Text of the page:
News for May 13, 2001

Recent results and new features

Slow gains for Ullrich

Telekom spearhead Jan Ullrich is still lagging behind the pack when it comes to the hills, despite his better than usual pre-season programme. Although it is only May, Ullrich now has 8 weeks to get himself into significantly better shape for the Tour, if he is to be any threat to defending champion Lance Armstrong.

The latter's fitness has been solid all season, but Ullrich has been struggling harder than he may perhaps like. In today's toughest stage of the Tour de Romandie, Ullrich finished 60th, nearly 7 minutes behind stage winner and Giro favourite. Gilberto Simoni. This puts him at 56th on general classification at 13'45 down, approximately mid-way through the field.

But in yesterday's 25 kilometre time trial, Ullrich was closer to the mark, finishing less than a minute down on winner David Plaza Romero for 13th place on the stage. Ullrich's teammate Andreas Klöden also performed well in his specialty, placing fourth in the TT. This was a better showing from each of them compared to the prologue, where they lost 30 and 42 seconds respectively to Paolo Savoldelli.

"It is going further forwards," wrote Ullrich on his official website yesterday. "Today in the time trial of the Tour de Romandie I had good legs. That's called a good feeling on the bike. I did not have to use all my strength, and I rode a passable time."

He congratulated Klöden on his good ride. "I know what it's like, when you have to fight after a bad spring with many illnesses. After his viral infection, his fourth place behind winner David Plaza is simply classy! Congratulations Klödi!"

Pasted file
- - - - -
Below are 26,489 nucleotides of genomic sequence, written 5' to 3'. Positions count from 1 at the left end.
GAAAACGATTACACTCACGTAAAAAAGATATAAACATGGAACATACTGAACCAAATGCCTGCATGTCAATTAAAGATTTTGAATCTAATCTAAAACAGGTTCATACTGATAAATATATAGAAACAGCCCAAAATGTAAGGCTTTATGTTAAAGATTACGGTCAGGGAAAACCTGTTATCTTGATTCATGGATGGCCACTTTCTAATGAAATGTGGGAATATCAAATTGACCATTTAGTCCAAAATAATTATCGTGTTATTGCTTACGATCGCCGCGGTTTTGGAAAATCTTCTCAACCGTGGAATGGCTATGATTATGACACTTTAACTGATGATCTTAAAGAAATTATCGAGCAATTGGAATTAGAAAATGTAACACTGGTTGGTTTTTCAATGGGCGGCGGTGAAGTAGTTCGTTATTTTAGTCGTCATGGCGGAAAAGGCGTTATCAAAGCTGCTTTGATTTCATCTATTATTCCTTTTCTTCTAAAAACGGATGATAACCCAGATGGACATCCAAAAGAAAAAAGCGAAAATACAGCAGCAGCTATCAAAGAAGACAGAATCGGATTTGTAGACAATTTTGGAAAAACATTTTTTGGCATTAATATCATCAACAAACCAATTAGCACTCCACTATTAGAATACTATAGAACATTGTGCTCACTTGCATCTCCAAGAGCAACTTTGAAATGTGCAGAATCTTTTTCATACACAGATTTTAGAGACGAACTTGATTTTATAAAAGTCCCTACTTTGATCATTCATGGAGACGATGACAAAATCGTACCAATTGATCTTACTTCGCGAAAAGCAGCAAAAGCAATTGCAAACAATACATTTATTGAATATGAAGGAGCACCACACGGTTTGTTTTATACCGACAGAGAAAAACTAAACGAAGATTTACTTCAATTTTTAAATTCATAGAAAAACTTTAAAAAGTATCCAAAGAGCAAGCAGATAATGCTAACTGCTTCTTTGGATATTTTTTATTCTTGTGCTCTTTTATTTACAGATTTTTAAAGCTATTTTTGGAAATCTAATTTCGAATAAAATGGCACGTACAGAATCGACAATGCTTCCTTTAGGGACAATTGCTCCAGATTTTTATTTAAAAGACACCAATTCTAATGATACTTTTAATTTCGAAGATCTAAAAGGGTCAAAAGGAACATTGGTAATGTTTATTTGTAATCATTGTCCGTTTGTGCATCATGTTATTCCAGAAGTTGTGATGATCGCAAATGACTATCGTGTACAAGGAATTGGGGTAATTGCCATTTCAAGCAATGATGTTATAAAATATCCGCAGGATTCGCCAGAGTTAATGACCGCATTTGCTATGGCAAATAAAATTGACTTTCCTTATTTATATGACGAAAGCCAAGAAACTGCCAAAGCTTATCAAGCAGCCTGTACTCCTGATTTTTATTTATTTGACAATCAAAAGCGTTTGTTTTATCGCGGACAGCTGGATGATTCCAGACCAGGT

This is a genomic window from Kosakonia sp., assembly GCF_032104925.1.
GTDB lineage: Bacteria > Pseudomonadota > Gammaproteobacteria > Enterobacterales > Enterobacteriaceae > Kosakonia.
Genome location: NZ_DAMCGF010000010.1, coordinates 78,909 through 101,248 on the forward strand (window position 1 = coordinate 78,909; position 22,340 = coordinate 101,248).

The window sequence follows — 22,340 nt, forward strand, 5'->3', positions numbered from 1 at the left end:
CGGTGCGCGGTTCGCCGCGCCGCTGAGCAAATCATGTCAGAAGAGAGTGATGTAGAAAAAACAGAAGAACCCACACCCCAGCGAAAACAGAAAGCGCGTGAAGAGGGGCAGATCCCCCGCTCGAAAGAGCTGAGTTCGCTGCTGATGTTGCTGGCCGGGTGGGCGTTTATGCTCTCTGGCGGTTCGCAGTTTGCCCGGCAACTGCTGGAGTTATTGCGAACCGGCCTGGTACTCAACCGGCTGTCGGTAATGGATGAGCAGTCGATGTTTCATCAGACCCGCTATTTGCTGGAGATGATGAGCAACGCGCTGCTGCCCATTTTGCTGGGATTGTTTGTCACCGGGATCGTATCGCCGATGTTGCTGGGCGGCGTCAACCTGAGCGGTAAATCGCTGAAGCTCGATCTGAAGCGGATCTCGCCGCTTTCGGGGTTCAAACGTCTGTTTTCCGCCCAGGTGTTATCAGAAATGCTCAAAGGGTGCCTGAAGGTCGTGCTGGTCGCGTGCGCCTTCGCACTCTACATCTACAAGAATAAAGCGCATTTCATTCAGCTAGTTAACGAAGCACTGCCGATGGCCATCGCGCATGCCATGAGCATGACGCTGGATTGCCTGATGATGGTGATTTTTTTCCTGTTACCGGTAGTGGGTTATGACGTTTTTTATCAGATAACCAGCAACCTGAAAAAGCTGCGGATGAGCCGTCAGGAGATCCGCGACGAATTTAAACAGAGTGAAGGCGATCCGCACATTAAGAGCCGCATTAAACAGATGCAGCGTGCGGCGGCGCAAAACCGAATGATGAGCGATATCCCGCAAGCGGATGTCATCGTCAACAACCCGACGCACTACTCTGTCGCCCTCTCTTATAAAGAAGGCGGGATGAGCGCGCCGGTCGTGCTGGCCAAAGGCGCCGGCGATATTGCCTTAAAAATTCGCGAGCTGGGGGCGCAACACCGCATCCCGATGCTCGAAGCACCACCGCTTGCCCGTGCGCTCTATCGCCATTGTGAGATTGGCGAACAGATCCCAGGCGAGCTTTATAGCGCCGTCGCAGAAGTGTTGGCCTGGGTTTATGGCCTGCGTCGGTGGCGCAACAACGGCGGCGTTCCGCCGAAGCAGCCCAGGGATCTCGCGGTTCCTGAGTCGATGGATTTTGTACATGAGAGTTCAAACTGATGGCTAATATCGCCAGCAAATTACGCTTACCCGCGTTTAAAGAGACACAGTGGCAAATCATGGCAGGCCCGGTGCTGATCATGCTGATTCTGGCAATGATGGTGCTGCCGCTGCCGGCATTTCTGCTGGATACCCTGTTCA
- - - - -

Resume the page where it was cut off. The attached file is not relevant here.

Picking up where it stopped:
Ullrich also wasn't particularly concerned with today's mountain stage, and there is enough time for him to find his legs in the hills again. "The time when I must test my body has not yet come."

Tour selections: Indurain criticises

Controversy continues to surround Jean-Marie Leblanc and the Socičtč du Tour de France over their team selections for this year's race. The latest person to add his voice is Spanish five-time Tour winner Miguel Indurain, who believes that several well known riders should definitely be taking part.

"As a supporter, it makes me sad that men who do so much for cycling and who create the spectacle such as Pantani, Cipollini, Zülle or Escartin do not go to the Tour de France," said Indurain in Madrid today.

"The organisation complied with the rules by retaining the 10 best teams, and the invitations are its business," he added. "It is a private entity, and they acted according to their private interests.

Higher rating for Peace Race?

Tour de France director Jean-Marie Leblanc was in attendance at the start of today's stage 2 of the Peace Race in Pabianice (Pol). The Frenchman, who could be described as influential in cycling, praised the race, which is in its 54th edition this year. "I am very moved by what I've seen here in Poland," he said.

Leblanc added that he would ask the UCI to keep the race at nine days, and perhaps increase its UCI class to 2.2 (it is currently 2.3). "Then, even better teams would go to the start," he said.